Q. Could you tell me how a large loan against my TSP will be treated when I retire? I still owe $30,000 and am considering retiring soon. Am I penalized and taxed on those funds? If so, are there any ways around that?
Q. With the new tax law regulations making it not as beneficial to donate to charity due to not as many people itemizing their deductions, is it possible to directly move money from the TSP to a charity to avoid the tax and enhance the gift to the charity?
Q. I read your “Best Dates to Retire” in 2017. While I did not retire in 2017, I am planning to retire in 2018. Based on everything that you recommended for 2017 retirement planning, I am using this as my guidance for 2018 retirement planning. I am a FERS status employee. I will have 26 years of FTE service as of August 3, 2018. I have a base of 240 hours carryover annual leave and 1,500 hours of sick leave. I intend to accrue my max leaves for both AL and SL. I will use my accrued AL toward a…
Q. I am planning to separate from the U.S. Postal Service and would prefer a full withdrawal of my TSP balance. I have an outstanding loan that I cannot pay off and would prefer to just pay the taxes and any penalty. Do I have to wait the full 90 days for this loan to go into default, or can I request that an immediate taxable distribution be declared and have the loan closed? When the loan is closed, do I need to pay the taxes/penalties then or would I just declare them when I file my taxes at year…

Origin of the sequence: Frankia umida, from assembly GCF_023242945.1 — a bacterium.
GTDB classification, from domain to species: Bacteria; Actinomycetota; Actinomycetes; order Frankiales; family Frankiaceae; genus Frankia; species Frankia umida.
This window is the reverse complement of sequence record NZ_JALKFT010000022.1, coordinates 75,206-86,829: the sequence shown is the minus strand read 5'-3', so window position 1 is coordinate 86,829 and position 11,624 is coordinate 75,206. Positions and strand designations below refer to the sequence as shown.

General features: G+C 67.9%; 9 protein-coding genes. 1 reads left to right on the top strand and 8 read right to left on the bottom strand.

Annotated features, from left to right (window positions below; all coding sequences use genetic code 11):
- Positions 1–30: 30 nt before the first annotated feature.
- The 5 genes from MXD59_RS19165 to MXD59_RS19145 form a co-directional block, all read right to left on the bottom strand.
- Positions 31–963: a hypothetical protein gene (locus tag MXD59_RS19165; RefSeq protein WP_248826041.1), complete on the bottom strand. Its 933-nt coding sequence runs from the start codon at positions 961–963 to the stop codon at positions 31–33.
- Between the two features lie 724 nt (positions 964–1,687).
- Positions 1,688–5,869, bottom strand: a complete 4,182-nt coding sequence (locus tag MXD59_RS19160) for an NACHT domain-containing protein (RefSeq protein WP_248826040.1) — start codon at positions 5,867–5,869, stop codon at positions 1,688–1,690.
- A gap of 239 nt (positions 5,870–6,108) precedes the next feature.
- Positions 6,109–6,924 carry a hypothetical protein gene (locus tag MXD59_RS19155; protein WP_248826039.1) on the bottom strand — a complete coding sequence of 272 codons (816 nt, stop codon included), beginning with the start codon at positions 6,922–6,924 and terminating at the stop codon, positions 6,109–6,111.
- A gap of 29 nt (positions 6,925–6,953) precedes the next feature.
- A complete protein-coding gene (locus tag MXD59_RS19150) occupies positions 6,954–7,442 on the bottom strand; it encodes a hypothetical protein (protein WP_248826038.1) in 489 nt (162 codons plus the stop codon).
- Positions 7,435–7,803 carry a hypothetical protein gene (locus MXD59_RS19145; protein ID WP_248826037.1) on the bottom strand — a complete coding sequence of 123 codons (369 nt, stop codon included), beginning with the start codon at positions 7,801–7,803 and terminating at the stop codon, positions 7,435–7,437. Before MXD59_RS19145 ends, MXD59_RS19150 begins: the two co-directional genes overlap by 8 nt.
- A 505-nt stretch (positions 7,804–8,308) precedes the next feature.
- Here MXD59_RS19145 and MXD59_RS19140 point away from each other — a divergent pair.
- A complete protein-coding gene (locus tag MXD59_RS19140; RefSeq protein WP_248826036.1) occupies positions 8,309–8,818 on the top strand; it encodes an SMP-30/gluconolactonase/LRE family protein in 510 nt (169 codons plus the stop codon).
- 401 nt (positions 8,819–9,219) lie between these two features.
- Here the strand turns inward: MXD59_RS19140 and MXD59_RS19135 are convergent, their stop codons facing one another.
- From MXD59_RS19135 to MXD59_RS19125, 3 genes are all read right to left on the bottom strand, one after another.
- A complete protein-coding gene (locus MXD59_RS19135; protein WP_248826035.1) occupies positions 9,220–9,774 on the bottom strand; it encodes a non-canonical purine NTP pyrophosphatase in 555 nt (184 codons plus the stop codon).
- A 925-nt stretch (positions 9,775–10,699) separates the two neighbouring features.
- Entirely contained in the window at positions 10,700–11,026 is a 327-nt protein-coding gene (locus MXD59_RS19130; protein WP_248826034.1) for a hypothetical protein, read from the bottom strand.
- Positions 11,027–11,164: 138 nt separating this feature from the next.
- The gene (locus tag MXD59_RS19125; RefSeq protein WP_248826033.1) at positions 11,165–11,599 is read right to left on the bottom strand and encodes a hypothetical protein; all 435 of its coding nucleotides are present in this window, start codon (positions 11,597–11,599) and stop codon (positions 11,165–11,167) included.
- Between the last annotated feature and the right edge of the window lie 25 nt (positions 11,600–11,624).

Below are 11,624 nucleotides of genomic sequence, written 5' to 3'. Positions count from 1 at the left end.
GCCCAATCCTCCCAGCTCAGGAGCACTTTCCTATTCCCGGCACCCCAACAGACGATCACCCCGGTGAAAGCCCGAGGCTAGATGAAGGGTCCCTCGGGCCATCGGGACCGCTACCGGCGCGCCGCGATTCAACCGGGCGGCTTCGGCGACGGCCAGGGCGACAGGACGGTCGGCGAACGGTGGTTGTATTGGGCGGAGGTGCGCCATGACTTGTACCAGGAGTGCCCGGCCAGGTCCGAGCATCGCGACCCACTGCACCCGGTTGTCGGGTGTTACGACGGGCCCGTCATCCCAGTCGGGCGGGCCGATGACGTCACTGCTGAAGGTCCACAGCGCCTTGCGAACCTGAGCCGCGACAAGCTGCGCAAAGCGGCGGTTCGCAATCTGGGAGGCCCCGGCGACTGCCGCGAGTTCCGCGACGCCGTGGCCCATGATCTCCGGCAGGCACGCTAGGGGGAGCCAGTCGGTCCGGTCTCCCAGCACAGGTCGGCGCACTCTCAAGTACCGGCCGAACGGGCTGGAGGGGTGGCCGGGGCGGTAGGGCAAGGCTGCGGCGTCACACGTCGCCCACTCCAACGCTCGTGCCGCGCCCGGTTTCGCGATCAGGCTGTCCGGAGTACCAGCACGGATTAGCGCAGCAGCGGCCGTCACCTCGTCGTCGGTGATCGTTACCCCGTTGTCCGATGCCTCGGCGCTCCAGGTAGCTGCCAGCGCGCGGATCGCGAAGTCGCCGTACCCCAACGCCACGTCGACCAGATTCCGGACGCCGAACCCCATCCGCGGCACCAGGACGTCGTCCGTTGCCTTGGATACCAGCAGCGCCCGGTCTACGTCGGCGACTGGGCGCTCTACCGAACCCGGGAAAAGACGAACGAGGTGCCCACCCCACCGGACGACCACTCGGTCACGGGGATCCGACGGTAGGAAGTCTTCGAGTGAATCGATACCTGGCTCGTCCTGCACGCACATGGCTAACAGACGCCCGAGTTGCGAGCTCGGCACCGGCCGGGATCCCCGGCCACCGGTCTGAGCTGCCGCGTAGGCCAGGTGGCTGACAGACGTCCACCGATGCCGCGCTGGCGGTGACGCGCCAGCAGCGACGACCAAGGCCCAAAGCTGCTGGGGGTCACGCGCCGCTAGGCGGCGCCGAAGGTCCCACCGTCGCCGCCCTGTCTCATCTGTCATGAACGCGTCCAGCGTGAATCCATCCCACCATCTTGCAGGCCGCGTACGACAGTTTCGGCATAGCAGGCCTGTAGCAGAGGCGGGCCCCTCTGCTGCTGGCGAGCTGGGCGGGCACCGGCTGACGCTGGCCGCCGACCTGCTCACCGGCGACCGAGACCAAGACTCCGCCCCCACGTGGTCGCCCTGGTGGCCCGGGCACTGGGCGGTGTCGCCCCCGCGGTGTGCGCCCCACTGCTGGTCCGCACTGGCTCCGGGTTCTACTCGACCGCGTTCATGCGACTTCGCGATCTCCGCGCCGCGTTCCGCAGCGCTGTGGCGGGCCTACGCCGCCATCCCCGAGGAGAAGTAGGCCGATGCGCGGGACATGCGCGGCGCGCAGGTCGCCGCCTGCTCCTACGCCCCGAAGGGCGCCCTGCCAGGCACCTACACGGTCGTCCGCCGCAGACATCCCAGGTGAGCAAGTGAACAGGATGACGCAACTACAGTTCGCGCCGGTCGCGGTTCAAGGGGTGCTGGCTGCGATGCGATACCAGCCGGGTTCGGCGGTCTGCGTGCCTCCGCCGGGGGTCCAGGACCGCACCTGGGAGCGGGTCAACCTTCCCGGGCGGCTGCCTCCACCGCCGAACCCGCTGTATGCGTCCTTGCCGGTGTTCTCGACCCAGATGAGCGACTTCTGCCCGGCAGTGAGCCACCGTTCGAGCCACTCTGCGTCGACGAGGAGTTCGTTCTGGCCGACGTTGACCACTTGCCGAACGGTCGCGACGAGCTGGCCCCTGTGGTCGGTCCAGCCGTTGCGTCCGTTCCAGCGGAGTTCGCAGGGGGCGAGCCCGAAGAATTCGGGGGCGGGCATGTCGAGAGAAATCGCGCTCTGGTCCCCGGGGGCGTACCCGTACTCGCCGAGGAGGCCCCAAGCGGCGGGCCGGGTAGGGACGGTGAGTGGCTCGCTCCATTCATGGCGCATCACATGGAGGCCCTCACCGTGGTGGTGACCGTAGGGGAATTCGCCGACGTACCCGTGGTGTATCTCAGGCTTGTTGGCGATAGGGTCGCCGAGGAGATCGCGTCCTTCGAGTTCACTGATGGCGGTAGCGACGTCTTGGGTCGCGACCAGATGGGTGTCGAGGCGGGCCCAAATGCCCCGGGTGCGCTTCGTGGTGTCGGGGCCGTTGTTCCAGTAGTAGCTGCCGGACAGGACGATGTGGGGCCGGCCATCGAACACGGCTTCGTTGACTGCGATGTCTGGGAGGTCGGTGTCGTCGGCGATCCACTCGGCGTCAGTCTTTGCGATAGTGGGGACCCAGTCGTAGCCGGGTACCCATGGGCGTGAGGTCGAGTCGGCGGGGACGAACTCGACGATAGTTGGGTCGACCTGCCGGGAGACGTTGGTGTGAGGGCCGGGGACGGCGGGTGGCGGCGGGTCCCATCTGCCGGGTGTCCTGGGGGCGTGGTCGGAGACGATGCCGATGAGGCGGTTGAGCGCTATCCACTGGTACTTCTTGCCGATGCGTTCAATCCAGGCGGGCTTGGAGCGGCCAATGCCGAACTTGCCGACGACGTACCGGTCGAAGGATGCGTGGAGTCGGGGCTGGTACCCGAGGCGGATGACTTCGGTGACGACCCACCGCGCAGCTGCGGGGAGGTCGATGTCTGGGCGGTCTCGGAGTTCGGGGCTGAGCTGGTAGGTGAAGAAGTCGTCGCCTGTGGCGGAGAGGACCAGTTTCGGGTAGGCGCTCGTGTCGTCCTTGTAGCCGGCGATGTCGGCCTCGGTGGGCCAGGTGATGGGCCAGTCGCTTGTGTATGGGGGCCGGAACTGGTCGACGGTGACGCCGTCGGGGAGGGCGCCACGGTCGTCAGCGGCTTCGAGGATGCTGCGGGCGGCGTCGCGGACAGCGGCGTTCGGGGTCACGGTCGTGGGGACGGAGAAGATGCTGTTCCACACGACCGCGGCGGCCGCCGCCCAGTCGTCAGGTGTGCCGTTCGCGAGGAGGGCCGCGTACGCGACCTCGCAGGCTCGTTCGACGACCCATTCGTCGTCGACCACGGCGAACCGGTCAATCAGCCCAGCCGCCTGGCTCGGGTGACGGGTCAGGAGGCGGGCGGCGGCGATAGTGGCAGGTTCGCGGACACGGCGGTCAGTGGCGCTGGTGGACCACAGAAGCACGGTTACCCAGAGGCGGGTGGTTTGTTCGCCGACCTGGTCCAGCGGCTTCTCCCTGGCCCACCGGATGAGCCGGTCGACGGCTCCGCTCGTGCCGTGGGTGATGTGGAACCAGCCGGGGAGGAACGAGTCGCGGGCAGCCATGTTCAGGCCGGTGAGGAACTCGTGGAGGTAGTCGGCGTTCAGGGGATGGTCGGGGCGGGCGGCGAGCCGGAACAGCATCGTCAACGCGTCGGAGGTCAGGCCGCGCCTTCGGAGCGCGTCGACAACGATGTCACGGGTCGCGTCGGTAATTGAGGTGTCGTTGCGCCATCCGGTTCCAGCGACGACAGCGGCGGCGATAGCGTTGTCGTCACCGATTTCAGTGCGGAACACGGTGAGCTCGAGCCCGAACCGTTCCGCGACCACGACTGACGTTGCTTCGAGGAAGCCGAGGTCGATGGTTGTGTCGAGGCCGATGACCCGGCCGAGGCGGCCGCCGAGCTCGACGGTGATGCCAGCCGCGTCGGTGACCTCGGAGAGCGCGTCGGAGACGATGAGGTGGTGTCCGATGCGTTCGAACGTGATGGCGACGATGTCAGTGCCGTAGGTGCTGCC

Q. When I left the government for six years I pulled out my retirement under CSRS. I since have returned back to the government for the last 17 years. Since I was taxed on it when I pulled it out, can I report it on my taxes as paying back into my retirement?
Q. What does Social Security consider substantial earnings? It says if you have more than 30 years of substantial earnings, the windfall elimination doesn’t apply. I have 32 years of taxed Social Security earnings and 37 years of taxed Medicare earnings, but I am not sure what substantial is.
Q. I am CSRS Offset. I withdrew my retirement funds years ago, and need to make a redeposit. I want to move money from my individual 401(k) to the Office of Personnel Management to make the redeposit. Will OPM report it to the IRS as a rollover, or will it be taxed as if I never re-deposited it?
Q. Theoretical case: If a retiree has a $10,000 per year SRS benefit then works part-time earning $40,000 per year, can the retiree place all or most of post retirement earnings into employers tax-deferred account, therefore not impacting SRS earnings test? The desired result would be to not have any earnings or insignificant earnings, thereby retaining $10,000 per year SRS benefit while also generating $40,000 tax-deferred account. I think the IRS annual deferral limit is approximately $54,000. Thoughts?
Q. I retired as an air traffic controller in 2013 with 28 years of service at the age of 48. I am looking at my options for TSP withdrawal. I am now 52 years old. Am I still limited to the Life Expectancy method or have the new rules changed options for me?